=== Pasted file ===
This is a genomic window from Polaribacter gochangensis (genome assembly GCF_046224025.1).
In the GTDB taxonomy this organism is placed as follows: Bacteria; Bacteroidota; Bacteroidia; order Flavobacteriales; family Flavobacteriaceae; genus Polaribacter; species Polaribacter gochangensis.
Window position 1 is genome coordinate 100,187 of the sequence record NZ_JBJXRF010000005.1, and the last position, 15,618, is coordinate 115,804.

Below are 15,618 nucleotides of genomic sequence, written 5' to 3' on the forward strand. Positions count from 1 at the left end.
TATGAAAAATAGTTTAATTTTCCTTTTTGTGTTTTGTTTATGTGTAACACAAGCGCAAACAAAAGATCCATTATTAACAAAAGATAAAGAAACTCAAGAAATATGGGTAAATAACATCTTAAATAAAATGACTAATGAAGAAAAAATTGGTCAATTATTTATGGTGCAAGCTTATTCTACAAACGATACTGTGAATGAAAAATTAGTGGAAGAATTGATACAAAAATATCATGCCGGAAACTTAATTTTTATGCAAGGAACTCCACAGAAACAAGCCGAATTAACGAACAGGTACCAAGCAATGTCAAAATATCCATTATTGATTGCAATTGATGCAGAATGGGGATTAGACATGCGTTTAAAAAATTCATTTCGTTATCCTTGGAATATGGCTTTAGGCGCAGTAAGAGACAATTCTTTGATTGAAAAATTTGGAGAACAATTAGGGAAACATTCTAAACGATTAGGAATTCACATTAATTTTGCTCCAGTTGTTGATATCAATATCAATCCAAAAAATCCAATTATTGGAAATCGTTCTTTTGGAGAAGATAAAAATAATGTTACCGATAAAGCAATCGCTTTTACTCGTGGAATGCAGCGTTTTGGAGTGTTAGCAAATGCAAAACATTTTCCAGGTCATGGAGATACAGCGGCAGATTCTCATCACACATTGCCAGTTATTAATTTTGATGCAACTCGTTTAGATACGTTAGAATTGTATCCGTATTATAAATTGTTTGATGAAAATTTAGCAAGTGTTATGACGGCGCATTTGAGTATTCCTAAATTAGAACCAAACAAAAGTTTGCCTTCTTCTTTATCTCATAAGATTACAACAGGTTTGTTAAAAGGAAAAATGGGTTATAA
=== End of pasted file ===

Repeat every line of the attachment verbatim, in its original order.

This is a genomic window from Polaribacter gochangensis (genome assembly GCF_046224025.1).
In the GTDB taxonomy this organism is placed as follows: Bacteria; Bacteroidota; Bacteroidia; order Flavobacteriales; family Flavobacteriaceae; genus Polaribacter; species Polaribacter gochangensis.
Window position 1 is genome coordinate 100,187 of the sequence record NZ_JBJXRF010000005.1, and the last position, 15,618, is coordinate 115,804.

Below are 15,618 nucleotides of genomic sequence, written 5' to 3' on the forward strand. Positions count from 1 at the left end.
TATGAAAAATAGTTTAATTTTCCTTTTTGTGTTTTGTTTATGTGTAACACAAGCGCAAACAAAAGATCCATTATTAACAAAAGATAAAGAAACTCAAGAAATATGGGTAAATAACATCTTAAATAAAATGACTAATGAAGAAAAAATTGGTCAATTATTTATGGTGCAAGCTTATTCTACAAACGATACTGTGAATGAAAAATTAGTGGAAGAATTGATACAAAAATATCATGCCGGAAACTTAATTTTTATGCAAGGAACTCCACAGAAACAAGCCGAATTAACGAACAGGTACCAAGCAATGTCAAAATATCCATTATTGATTGCAATTGATGCAGAATGGGGATTAGACATGCGTTTAAAAAATTCATTTCGTTATCCTTGGAATATGGCTTTAGGCGCAGTAAGAGACAATTCTTTGATTGAAAAATTTGGAGAACAATTAGGGAAACATTCTAAACGATTAGGAATTCACATTAATTTTGCTCCAGTTGTTGATATCAATATCAATCCAAAAAATCCAATTATTGGAAATCGTTCTTTTGGAGAAGATAAAAATAATGTTACCGATAAAGCAATCGCTTTTACTCGTGGAATGCAGCGTTTTGGAGTGTTAGCAAATGCAAAACATTTTCCAGGTCATGGAGATACAGCGGCAGATTCTCATCACACATTGCCAGTTATTAATTTTGATGCAACTCGTTTAGATACGTTAGAATTGTATCCGTATTATAAATTGTTTGATGAAAATTTAGCAAGTGTTATGACGGCGCATTTGAGTATTCCTAAATTAGAACCAAACAAAAGTTTGCCTTCTTCTTTATCTCATAAGATTACAACAGGTTTGTTAAAAGGAAAAATGGGTTATAA